With telehealth services in the spotlight, we wanted to get some insight from Dr. Virk on telehealth legislation and what that means for clinicians.
1. What do you think of the call by the White House for $14 five-minute “check-in” calls between Medicare patients and doctors?
There is a great need for out of the office follow-ups and check-ins with patients. This is part of the overall proactive vs. reactive conversation that needs to be had to help fix the many issues with the healthcare system. However, the proposal should be more comprehensive to cover telehealth calls between visits that require more than 5 minutes and have a video component – there is a great deal of evidence that video calls provide a greater level of engagement. Together with the video we will then be able to tie in other remote care options from devices, apps and sensors adding even greater pieces of information that guide better clinical decisions. We need to create a foundation for care of the future where patients can receive help from providers who they have a relationship with in a way that is convenient, reduces costs and improves continuity. So while I applaud the proposal for starting what is a necessary conversation about change, we need to make strides beyond the current limitations.
2. Are doctors already providing telemedicine for free?
I think that doctors are providing a lot of unbillable hours to our patients. On average, physicians answer 23.7 calls and 16.8 emails daily. While these administrative tasks are important, they take away from our primary objective, which is helping patients. If we don’t create a structure for providers to help their patients when they need it we won’t make the strides to reaching our potential as a healthcare system.
3. What do you think Congress’s plan for 20% patient cost-sharing charge?
While I believe it is important for patients to share in the cost of healthcare (as I believe healthcare change will be partly driven by them if they feel more invested) and I am more critical of where our healthcare spending is going, starting at 20% may be a bit too high. The shift to increasing patient responsibility for where they spend their money should be more gradual and eventually should be even greater than 20%.
4. What do I think if a telehealth bill does pass?
Any bill that advances the ability for people to get care remotely from doctors who know them is a step in the right direction. Putting structures in place that help patients access care for their needs between visits and incentivizes clinicians to improve continuity will lead to cost savings through reducing inefficiency and wasteful spending on reactive medical care that could have been avoided. I can’t tell you the number of epilepsy patients who went to the ER and ended up admitted to the hospital. I could have helped had they been able to reach out to me the week before their event and when they knew their medication was not working. We need to put legislation in place that allows these relationships to flourish, rather than the structures we currently have which are creating barriers.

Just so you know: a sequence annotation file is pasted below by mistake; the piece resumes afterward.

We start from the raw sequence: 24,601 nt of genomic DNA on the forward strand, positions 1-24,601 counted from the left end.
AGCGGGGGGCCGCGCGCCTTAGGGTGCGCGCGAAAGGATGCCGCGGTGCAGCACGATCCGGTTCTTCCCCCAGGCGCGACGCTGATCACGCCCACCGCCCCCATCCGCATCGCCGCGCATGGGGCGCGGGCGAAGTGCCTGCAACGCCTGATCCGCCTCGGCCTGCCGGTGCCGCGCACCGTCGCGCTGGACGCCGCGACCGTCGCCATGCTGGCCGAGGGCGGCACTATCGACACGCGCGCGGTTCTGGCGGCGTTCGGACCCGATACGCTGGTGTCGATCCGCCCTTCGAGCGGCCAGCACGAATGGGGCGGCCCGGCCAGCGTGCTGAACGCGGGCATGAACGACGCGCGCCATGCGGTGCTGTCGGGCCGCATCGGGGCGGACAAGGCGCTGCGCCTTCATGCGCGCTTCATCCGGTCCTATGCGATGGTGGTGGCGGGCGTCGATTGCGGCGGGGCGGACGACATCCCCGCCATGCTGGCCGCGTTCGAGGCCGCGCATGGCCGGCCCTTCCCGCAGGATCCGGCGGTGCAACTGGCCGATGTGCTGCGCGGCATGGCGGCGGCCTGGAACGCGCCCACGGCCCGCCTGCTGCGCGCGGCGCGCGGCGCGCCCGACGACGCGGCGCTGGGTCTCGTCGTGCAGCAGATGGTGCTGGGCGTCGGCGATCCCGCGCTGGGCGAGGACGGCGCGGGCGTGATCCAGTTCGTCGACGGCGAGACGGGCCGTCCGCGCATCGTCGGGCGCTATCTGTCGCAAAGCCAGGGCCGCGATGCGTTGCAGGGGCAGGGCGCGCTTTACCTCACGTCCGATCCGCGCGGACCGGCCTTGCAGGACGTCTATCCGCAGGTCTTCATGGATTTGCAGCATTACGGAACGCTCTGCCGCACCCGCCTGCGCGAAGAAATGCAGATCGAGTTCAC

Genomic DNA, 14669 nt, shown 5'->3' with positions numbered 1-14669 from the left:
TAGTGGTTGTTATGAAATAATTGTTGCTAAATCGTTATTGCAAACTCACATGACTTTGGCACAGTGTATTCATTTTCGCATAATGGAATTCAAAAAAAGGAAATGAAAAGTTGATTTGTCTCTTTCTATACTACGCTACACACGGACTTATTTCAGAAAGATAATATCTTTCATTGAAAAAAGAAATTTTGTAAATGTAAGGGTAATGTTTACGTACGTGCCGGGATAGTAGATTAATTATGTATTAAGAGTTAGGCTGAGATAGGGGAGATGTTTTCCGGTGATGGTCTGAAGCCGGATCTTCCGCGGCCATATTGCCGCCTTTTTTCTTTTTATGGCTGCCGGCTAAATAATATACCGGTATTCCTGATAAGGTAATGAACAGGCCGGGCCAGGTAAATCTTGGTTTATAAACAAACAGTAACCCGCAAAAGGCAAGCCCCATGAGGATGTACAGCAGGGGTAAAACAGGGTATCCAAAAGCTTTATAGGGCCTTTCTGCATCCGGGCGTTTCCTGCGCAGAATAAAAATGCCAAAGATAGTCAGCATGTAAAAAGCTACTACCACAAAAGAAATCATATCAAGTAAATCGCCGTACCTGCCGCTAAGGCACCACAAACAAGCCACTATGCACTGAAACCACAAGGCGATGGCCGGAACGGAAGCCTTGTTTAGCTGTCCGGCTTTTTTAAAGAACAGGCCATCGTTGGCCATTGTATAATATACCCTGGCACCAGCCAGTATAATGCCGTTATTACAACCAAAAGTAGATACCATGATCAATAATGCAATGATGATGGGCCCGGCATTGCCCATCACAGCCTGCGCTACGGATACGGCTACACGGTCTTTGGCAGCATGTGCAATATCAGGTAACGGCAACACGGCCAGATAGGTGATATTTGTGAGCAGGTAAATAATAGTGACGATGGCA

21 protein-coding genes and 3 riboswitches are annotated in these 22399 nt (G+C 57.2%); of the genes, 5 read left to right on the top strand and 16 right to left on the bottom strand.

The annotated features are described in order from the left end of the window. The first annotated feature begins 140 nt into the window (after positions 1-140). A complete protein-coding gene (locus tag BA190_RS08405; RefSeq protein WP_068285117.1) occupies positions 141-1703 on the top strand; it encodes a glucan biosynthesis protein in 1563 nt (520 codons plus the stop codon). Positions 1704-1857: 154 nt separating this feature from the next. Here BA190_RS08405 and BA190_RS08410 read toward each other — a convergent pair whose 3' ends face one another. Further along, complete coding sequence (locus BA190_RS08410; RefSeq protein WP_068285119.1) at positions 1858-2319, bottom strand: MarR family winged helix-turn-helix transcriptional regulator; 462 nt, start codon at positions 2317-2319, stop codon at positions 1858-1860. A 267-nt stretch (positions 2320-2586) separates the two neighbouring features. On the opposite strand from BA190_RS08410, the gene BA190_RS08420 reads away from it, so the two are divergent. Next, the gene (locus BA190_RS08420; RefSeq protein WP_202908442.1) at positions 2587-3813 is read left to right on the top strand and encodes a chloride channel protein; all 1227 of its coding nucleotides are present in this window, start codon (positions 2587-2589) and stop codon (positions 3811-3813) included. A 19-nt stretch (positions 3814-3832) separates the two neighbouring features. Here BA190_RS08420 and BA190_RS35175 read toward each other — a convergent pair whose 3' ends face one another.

5. What do you think of telemedicine as a form of health care treatment?
I believe there’s a tremendous need for telehealth and patient-driven technology in healthcare today. I think the way online banking simplified the way we interact with our banks, we have an opportunity to create a similar circumstance in healthcare making everyone’s lives easier while simultaneously improving g the quality of care. Implementing telehealth models in our practices can empower our patients to take control over their health by removing many of the barriers of care – taking time off work, travel restrictions, and more. By taking the simple medical visits (Level 1-3 CPT code visits, level 1 being simplest, level 5 being most complex) and scheduling them as video calls also allows us to keep exam room space open for more complicated patients who need time and a physical exam.
Telehealth technology also integrates with many innovative technologies to capture measurements that were once restricted to in-office visits – blood pressure and heart rate, blood sugars and oxygenation, weight and more. These data points can add tremendous value to the story during an online video call between a patient and their doctor, like adding details to a story.
Telemedicine is a key component to the future of healthcare and I strongly believe that we can provide better care and improve the relationship we have with our patients.